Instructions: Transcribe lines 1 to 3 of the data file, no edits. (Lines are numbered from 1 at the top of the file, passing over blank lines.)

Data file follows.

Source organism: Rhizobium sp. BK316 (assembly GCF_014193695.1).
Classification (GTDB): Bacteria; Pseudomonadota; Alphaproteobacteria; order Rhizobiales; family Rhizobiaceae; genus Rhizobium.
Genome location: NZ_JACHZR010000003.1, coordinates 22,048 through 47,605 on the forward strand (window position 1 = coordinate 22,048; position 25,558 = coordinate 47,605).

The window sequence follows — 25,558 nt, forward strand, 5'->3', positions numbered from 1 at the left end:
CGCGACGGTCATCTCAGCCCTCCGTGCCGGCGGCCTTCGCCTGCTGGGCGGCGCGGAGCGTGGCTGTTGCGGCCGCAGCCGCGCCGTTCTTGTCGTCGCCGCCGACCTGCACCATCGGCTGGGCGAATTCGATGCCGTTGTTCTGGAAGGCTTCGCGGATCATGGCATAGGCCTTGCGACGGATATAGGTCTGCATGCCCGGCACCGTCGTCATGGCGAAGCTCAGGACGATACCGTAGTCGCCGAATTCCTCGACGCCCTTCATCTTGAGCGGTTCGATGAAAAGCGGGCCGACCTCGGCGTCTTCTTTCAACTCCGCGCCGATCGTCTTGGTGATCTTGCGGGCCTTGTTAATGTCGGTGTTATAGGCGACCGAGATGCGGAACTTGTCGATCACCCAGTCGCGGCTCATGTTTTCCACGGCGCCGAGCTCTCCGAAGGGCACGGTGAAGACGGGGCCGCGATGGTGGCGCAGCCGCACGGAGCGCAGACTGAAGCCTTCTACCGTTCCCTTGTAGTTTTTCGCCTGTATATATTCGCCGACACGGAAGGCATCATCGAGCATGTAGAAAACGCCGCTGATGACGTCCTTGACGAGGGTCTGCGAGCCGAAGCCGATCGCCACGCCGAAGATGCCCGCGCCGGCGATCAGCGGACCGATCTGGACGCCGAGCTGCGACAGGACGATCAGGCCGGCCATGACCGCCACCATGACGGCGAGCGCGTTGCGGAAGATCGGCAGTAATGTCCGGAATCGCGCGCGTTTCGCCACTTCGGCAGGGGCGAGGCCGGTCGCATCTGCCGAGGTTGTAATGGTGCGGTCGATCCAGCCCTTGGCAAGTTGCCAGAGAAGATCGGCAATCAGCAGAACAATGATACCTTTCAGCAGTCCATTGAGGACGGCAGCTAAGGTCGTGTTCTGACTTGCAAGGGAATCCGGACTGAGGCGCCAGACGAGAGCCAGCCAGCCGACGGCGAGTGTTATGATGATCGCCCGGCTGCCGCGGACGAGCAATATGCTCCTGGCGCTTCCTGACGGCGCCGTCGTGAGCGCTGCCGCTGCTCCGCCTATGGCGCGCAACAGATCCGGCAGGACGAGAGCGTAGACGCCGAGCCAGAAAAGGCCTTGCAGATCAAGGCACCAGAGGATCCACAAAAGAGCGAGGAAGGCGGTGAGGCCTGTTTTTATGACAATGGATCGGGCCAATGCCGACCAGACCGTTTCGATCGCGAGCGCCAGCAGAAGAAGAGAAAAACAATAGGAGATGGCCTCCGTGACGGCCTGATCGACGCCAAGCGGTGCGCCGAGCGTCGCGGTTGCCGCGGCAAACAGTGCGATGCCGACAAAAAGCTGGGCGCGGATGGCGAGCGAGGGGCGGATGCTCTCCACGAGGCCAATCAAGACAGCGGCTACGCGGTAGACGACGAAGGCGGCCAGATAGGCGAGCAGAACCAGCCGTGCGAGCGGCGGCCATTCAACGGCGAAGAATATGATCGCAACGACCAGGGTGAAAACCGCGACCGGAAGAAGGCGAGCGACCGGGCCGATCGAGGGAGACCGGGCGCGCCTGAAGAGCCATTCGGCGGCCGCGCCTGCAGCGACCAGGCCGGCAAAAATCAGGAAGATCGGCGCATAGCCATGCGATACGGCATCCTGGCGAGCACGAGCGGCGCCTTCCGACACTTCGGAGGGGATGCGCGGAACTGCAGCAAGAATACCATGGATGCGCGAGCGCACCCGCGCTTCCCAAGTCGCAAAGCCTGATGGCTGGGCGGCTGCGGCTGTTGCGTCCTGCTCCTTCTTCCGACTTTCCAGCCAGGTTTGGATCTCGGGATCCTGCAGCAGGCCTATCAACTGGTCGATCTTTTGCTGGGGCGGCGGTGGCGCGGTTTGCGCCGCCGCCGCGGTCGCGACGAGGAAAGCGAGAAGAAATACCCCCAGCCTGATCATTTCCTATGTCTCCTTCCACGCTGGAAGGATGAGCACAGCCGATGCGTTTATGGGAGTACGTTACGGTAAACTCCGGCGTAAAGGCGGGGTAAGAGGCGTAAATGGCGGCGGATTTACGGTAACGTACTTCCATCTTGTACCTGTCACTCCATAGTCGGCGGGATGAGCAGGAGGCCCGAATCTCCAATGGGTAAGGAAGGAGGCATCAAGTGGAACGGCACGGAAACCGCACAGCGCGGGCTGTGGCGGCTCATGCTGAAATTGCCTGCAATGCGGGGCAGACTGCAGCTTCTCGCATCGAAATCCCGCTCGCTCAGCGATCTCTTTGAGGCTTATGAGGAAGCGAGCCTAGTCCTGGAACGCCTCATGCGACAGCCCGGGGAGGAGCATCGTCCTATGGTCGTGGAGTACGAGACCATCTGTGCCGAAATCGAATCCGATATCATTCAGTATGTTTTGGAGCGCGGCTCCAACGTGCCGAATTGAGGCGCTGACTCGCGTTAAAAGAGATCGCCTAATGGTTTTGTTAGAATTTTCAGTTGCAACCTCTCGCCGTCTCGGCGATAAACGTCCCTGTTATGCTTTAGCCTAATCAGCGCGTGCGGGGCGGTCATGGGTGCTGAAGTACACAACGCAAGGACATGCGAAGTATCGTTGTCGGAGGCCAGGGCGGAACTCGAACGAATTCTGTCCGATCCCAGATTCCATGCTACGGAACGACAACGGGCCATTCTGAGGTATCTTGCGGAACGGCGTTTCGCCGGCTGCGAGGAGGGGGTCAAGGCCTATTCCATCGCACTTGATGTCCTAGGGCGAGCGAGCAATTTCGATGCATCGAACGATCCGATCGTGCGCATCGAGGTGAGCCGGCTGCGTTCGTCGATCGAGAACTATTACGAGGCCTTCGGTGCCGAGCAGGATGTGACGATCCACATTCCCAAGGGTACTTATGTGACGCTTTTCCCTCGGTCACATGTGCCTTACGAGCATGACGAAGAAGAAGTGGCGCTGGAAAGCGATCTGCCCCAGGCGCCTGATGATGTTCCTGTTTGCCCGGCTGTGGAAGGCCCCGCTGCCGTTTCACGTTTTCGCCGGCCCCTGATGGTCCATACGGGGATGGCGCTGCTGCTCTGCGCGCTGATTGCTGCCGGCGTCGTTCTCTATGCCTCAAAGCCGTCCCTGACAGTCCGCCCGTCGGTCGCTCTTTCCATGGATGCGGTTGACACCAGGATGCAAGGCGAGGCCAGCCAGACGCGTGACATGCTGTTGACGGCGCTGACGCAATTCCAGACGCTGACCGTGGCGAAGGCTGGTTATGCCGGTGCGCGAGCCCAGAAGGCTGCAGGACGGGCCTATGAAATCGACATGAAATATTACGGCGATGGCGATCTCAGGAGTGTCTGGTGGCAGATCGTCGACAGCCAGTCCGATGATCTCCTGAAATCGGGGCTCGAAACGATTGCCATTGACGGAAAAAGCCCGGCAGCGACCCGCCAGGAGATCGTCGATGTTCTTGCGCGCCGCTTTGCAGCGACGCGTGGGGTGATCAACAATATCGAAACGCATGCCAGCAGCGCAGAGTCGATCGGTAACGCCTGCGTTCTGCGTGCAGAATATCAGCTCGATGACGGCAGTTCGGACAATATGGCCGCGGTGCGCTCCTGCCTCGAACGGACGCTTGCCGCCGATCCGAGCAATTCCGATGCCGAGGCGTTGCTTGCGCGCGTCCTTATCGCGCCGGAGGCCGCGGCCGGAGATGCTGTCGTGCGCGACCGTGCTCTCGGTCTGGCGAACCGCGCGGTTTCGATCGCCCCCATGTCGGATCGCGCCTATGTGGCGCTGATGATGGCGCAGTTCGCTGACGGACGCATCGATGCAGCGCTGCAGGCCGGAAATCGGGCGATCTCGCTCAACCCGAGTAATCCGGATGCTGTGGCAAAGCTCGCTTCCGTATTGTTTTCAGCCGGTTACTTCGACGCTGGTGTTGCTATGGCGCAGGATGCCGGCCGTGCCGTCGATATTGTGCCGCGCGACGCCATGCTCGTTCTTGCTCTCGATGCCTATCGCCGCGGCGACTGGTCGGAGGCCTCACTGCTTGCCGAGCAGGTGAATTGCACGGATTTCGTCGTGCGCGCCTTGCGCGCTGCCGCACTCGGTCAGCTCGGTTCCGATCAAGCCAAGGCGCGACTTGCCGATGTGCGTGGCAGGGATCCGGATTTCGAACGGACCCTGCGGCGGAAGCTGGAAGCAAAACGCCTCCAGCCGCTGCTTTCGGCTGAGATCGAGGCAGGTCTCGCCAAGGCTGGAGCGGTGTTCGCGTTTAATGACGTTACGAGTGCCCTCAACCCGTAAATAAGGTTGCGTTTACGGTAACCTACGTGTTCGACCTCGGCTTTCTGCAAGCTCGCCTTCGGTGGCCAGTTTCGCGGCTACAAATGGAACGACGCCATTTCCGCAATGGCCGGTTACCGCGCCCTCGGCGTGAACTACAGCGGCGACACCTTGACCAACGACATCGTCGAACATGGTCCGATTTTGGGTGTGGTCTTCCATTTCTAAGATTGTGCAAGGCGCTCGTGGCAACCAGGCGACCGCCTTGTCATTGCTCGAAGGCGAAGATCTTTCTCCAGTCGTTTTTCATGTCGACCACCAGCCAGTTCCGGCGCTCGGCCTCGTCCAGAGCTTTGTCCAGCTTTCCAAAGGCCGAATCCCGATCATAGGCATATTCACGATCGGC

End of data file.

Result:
Source organism: Rhizobium sp. BK316 (assembly GCF_014193695.1).
Classification (GTDB): Bacteria; Pseudomonadota; Alphaproteobacteria; order Rhizobiales; family Rhizobiaceae; genus Rhizobium.
Genome location: NZ_JACHZR010000003.1, coordinates 22,048 through 47,605 on the forward strand (window position 1 = coordinate 22,048; position 25,558 = coordinate 47,605).